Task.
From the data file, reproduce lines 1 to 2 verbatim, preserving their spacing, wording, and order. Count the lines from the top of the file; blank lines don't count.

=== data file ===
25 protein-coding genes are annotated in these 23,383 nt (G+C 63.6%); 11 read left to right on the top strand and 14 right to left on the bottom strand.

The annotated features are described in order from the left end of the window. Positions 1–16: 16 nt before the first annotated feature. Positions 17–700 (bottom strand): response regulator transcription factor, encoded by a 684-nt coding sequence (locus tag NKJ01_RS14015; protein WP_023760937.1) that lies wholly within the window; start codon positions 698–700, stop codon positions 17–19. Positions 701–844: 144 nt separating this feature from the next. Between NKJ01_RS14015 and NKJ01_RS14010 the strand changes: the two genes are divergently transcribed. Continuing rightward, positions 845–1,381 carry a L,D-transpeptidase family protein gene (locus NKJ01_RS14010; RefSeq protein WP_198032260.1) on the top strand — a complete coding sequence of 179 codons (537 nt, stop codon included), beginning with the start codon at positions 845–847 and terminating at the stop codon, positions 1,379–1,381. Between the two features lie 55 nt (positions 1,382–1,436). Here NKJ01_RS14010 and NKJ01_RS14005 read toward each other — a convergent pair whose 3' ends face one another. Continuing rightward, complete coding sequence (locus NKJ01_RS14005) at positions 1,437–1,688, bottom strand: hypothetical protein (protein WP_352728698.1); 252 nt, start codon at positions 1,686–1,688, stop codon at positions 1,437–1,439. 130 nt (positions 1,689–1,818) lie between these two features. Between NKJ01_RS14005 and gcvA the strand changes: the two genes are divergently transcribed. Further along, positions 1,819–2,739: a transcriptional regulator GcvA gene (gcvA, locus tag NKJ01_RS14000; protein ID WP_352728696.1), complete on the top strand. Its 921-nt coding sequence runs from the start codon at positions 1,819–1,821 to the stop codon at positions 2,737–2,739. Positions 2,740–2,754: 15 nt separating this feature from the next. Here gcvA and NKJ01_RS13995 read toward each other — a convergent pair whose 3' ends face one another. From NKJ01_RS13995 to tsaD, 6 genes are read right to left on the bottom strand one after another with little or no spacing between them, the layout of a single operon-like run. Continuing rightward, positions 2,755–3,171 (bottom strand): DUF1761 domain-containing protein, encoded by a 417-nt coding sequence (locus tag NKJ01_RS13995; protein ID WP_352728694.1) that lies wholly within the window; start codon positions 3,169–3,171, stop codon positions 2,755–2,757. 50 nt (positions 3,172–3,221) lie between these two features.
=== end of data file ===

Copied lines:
25 protein-coding genes are annotated in these 23,383 nt (G+C 63.6%); 11 read left to right on the top strand and 14 right to left on the bottom strand.

The annotated features are described in order from the left end of the window. Positions 1–16: 16 nt before the first annotated feature. Positions 17–700 (bottom strand): response regulator transcription factor, encoded by a 684-nt coding sequence (locus tag NKJ01_RS14015; protein WP_023760937.1) that lies wholly within the window; start codon positions 698–700, stop codon positions 17–19. Positions 701–844: 144 nt separating this feature from the next. Between NKJ01_RS14015 and NKJ01_RS14010 the strand changes: the two genes are divergently transcribed. Continuing rightward, positions 845–1,381 carry a L,D-transpeptidase family protein gene (locus NKJ01_RS14010; RefSeq protein WP_198032260.1) on the top strand — a complete coding sequence of 179 codons (537 nt, stop codon included), beginning with the start codon at positions 845–847 and terminating at the stop codon, positions 1,379–1,381. Between the two features lie 55 nt (positions 1,382–1,436). Here NKJ01_RS14010 and NKJ01_RS14005 read toward each other — a convergent pair whose 3' ends face one another. Continuing rightward, complete coding sequence (locus NKJ01_RS14005) at positions 1,437–1,688, bottom strand: hypothetical protein (protein WP_352728698.1); 252 nt, start codon at positions 1,686–1,688, stop codon at positions 1,437–1,439. 130 nt (positions 1,689–1,818) lie between these two features. Between NKJ01_RS14005 and gcvA the strand changes: the two genes are divergently transcribed. Further along, positions 1,819–2,739: a transcriptional regulator GcvA gene (gcvA, locus tag NKJ01_RS14000; protein ID WP_352728696.1), complete on the top strand. Its 921-nt coding sequence runs from the start codon at positions 1,819–1,821 to the stop codon at positions 2,737–2,739. Positions 2,740–2,754: 15 nt separating this feature from the next. Here gcvA and NKJ01_RS13995 read toward each other — a convergent pair whose 3' ends face one another. From NKJ01_RS13995 to tsaD, 6 genes are read right to left on the bottom strand one after another with little or no spacing between them, the layout of a single operon-like run. Continuing rightward, positions 2,755–3,171 (bottom strand): DUF1761 domain-containing protein, encoded by a 417-nt coding sequence (locus tag NKJ01_RS13995; protein ID WP_352728694.1) that lies wholly within the window; start codon positions 3,169–3,171, stop codon positions 2,755–2,757. 50 nt (positions 3,172–3,221) lie between these two features.